Look again at the expression in the eyes of her Minotaur. Certainly, there is evil here. But is that all? The creature's gaze reminds me of something John Keats wrote in one of his letters: 'The greater part of Men make their way with the same instinctiveness, the same unwandering eye from their purposes, the same animal eagerness as the Hawk. The Hawk wants a mate, and so does the man - look at them both, they set about and procure one in the same manner. I go among the fields and catch a glimpse of a stoat or a field mouse peeping out of the withered grass - the creature hath a purpose and its eyes are bright with it.'
We never see this glint of intention in, say, Bacon's monstrously pulverised faces. Despite all his malevolent grandeur, Bacon has been so overcome by the problem of evil that he loses all sight of purpose and intention. Hambling finds them again, even in the midst of evil itself. In Hambling's mythological works, the luminous and aureate backgrounds of burning gold verge on the numinous mists of abstraction, and yet also recall the redemptive splendours of the dawn paintings. Like Keats, she seems to be seeking a route which leads beyond Kingsley's dilemma, a route between the Scylla of Bacon's monstrous realism and the Charybdis of Rothko's abstract sea of silence.
Not surprisingly, one of her most remarkable paintings to date, Christ in Venice (1987), consists of a dramatic reinterpretation of a scene from the Passion. The sombre black and purple background recalls the void of Rothko's wine-dark seas, but the raised-up body of Christ suggests the harrowing and uneasy hedonism of later Titian, whom Hambling had been studying in Venice before she painted this picture. The frail body of Jesus rises above the grimacing crowd which bears him towards his death and reminds us of the fallen world of the modern grotesque - that caricatured and ignoble 'realism', through which, as unbelievers, we have hitherto seemed compelled to confront ourselves.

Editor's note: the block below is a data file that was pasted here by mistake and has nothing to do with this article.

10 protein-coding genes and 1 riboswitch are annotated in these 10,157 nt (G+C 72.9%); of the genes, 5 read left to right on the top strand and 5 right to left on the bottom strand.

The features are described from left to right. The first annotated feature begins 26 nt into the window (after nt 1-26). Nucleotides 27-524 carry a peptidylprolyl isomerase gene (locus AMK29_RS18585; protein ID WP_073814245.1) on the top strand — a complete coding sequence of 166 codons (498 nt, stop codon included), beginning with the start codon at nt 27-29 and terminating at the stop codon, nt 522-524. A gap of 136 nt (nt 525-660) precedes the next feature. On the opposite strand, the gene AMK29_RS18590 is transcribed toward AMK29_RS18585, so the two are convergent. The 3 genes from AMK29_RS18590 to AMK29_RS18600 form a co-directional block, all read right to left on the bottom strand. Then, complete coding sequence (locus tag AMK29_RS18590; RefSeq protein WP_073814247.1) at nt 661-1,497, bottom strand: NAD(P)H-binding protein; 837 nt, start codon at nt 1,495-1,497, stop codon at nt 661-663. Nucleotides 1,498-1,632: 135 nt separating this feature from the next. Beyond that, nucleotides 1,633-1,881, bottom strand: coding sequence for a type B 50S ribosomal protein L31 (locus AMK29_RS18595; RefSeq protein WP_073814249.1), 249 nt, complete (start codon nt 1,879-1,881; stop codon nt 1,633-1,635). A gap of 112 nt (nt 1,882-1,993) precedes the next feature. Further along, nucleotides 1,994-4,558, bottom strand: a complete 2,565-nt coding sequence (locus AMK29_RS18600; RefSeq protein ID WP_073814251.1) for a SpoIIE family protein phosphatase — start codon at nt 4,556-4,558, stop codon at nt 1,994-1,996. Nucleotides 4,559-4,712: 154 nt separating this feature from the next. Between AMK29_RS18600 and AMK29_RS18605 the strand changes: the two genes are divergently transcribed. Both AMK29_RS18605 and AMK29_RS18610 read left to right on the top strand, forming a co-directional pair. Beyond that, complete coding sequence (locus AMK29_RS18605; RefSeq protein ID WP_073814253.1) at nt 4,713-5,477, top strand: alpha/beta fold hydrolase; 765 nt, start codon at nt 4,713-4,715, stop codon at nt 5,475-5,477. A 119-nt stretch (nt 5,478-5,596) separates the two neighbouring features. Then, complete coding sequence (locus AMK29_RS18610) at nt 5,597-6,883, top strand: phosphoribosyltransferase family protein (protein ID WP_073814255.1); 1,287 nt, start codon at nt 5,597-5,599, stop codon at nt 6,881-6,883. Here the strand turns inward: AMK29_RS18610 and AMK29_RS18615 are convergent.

We might say that everything depicted is all too human, but it is not less than that. Hambling's painting offers hints if not of salvation, in any miraculous or other-worldly sense, at least of ethical and spiritual hope. With a growing confidence, she is finding original plastic and iconographic forms appropriate to this vision. Little wonder, then, that she has looked again into the eyes of the Minotaur.